Liver stem cells, or oval cells, proliferate in response to chronic liver injury and are believed to differentiate into both hepatocytes and cholangiocytes. We have recently identified a population of CD133+ murine oval cells that demonstrates bi-lineage (i.e. hepatocyte and cholangiocyte) gene expression at the single cell level. In this proposal, we will investigate oval cells phenotypes across multiple murine injury models. Our goal is to identify reliable oval cell immuno-phenotypes, so that we can further dissect the factors that influence proliferation and differentiation. Our hypothesis is that chronic liver injury results in growth factor stimulated proliferation and activates key factors in oval cell differentiation. We will utilize three complementary models of liver injury: 1) chronic oxidative stress (MAT1a KO), 2) environmentally-induced damage (DDC 0.1% diet), and 3) a tissue specific induced regulatory knockout (Pten liver KO). To test our hypothesis, we developed the following specific aims.
Aim 1 : Identify the oval cell phenotype in three models of chronic liver injury. Flow cytometry isolated CD133+ oval cells will be defined by bi-lineage potential and stem cell expression profile (Albumin, aFP, Ck19 and Hnf4a). Single cell in-vitro clonal analysis will document bi-potency. We will perform in-vivo functional analysis using bulk populations.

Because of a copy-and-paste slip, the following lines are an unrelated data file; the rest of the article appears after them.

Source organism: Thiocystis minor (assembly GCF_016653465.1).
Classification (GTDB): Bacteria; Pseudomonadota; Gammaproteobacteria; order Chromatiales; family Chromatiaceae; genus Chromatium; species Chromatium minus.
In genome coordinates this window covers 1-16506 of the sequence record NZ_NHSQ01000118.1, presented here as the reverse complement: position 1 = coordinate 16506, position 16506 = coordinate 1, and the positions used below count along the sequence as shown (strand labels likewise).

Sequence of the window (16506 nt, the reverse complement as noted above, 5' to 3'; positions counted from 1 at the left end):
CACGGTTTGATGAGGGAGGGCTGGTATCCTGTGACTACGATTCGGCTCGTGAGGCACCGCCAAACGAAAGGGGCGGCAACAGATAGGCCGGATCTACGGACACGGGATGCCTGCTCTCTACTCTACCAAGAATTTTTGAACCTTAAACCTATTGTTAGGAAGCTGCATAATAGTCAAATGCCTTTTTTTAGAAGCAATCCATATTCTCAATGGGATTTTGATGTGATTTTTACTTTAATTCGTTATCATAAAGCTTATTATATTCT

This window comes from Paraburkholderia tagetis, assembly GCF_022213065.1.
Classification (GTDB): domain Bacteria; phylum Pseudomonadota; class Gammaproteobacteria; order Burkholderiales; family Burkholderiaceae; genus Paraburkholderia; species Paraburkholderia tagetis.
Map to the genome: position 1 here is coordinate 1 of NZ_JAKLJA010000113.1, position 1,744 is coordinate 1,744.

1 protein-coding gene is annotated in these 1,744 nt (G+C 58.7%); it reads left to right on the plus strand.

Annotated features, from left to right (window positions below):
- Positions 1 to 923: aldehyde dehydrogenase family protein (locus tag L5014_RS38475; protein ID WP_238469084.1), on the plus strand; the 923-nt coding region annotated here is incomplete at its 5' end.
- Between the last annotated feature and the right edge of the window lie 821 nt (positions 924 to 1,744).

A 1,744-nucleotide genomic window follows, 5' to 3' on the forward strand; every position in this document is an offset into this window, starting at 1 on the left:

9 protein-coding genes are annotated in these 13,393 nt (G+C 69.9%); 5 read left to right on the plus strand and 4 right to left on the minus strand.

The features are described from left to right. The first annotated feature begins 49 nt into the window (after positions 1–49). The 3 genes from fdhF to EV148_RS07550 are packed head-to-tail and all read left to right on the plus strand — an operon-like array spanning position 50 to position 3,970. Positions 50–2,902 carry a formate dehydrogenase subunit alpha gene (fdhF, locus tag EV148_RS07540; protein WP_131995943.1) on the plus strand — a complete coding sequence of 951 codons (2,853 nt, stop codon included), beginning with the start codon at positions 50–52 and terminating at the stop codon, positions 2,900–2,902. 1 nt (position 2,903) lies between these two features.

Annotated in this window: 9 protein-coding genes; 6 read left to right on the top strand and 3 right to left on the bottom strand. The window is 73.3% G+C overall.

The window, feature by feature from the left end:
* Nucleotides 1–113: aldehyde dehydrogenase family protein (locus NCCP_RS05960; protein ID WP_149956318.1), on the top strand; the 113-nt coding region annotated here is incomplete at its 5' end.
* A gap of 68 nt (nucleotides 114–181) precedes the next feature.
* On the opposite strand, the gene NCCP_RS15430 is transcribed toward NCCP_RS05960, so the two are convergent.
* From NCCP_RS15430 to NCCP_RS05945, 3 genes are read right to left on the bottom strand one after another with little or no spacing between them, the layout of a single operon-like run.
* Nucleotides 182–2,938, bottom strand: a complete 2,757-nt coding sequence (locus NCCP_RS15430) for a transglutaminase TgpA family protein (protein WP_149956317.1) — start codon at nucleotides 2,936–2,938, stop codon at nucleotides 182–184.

Aim 2 : Define the oval cell response to growth factors stimulation. Using quantitative PCR, we will demonstrate up-regulation of growth factor receptor expression. Using phospho-protein analysis, we will identify the intra-cellular phosphorylation events in growth factor stimulated oval cells. Lastly, we will define the response to growth factor receptor blockade in-vivo within oval cell population using cell proliferation assays.
Aim 3 : Dissect the role of transcription factor induced differentiation within populations of proliferating oval cells. We will downregulate HNF4a using siRNA to block differentiation in-vitro. We will isolate nuclear proteins from proliferating oval cells and control populations to define transcription factor profile important to oval cell differentiation. In terms of the relevance to public health, this research will provide the cornerstone of future developments to define the potential of adult stem cells in cellular based therapies for human liver disease. This proposal identifies the three key elements to oval cell based therapy: 1) reliable identification, 2) mechanisms of proliferation, and 3) key factors in differentiation.
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